In this article, we look at the current trends in the field of information security and present speculations as to what the future of the field would be. It should be noted that unpredicted emergence of disrupting innovations may radically change the existing information security landscape. Nevertheless, we may reasonably expect that the future of cybersecurity will be dominated by four trends, namely, use of Blockchain technologies (Section 2), expanding the role of artificial intelligence (Section 3), harnessing the wisdom of the crowd (Section 4), and strengthening global cybersecurity cooperation (Section 5). At the end of the article, we conclude (Section 6).
The contemporary Blockchain technologies are results of decades of research and development. Some of these technologies (e.g., the Bitcoin infrastructure) withstood numerous attacks and clearly demonstrated that, despite their decentralized nature, they can be trusted. Even entire countries have chosen to rely on Blockchain technologies to defend their information infrastructure. For instance, Estonia protects its world-famous e-governance framework and its highly advanced digital society by using scalable Blockchain technology that has been developed as a response to cyber-attacks in 2007.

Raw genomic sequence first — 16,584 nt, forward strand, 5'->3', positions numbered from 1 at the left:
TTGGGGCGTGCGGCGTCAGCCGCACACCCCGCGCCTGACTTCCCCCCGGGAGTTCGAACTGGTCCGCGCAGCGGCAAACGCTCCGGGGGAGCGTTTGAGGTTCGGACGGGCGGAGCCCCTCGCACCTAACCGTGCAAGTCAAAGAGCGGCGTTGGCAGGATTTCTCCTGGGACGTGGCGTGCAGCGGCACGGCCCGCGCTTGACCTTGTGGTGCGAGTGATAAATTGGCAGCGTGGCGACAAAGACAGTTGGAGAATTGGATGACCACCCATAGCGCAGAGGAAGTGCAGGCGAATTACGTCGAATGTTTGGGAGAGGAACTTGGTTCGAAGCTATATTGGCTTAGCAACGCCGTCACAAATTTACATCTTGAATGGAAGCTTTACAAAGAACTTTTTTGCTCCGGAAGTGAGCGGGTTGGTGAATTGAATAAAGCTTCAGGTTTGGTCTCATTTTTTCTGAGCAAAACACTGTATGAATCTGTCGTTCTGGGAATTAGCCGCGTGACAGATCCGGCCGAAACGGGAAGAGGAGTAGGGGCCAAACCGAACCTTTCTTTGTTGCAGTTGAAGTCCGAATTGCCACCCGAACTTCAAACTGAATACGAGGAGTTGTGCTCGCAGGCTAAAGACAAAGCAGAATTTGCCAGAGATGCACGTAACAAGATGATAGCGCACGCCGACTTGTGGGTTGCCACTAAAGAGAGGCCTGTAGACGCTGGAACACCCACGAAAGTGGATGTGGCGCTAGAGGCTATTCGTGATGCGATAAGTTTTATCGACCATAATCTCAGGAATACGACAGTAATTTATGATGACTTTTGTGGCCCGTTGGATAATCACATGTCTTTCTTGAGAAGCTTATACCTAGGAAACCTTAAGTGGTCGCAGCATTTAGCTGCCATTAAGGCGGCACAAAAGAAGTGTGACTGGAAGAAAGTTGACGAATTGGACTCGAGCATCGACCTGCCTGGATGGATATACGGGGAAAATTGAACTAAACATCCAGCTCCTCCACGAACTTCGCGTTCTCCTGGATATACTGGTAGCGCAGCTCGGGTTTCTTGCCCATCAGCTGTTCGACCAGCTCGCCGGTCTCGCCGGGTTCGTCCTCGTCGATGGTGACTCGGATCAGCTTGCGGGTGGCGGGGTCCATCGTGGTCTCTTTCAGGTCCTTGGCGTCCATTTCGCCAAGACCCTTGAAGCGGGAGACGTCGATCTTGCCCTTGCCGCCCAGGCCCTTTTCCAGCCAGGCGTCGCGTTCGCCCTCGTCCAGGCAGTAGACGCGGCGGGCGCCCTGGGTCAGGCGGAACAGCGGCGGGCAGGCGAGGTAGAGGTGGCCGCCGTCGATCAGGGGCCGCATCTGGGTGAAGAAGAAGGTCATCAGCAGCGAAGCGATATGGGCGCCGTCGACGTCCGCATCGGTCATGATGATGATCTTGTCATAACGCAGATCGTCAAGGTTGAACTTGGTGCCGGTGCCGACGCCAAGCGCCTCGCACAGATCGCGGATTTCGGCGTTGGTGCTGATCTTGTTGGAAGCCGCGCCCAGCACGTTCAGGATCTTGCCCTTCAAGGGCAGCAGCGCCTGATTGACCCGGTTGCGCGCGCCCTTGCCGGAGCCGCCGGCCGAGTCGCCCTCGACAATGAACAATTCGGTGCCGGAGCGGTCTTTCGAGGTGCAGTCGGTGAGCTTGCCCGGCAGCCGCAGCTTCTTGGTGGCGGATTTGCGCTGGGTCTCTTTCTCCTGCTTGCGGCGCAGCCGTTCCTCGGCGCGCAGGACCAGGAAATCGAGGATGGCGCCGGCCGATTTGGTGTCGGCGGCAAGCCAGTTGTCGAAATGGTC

Besides governmental authorities, many large companies decided to implement Blockchain technologies in their information security solutions. For example, Lockheed Martin (a U.S. company specializing in the fields of aerospace, defense, security and advanced technologies) revealed its plans to adopt Blockchain as part of its cybersecurity strategy. In this regard, Ron Bessire, Vice President Engineering, and Technical Operations at Lockheed Martin stated: “These new cybersecurity approaches will enhance data integrity, speed problem discovery, and mitigation.”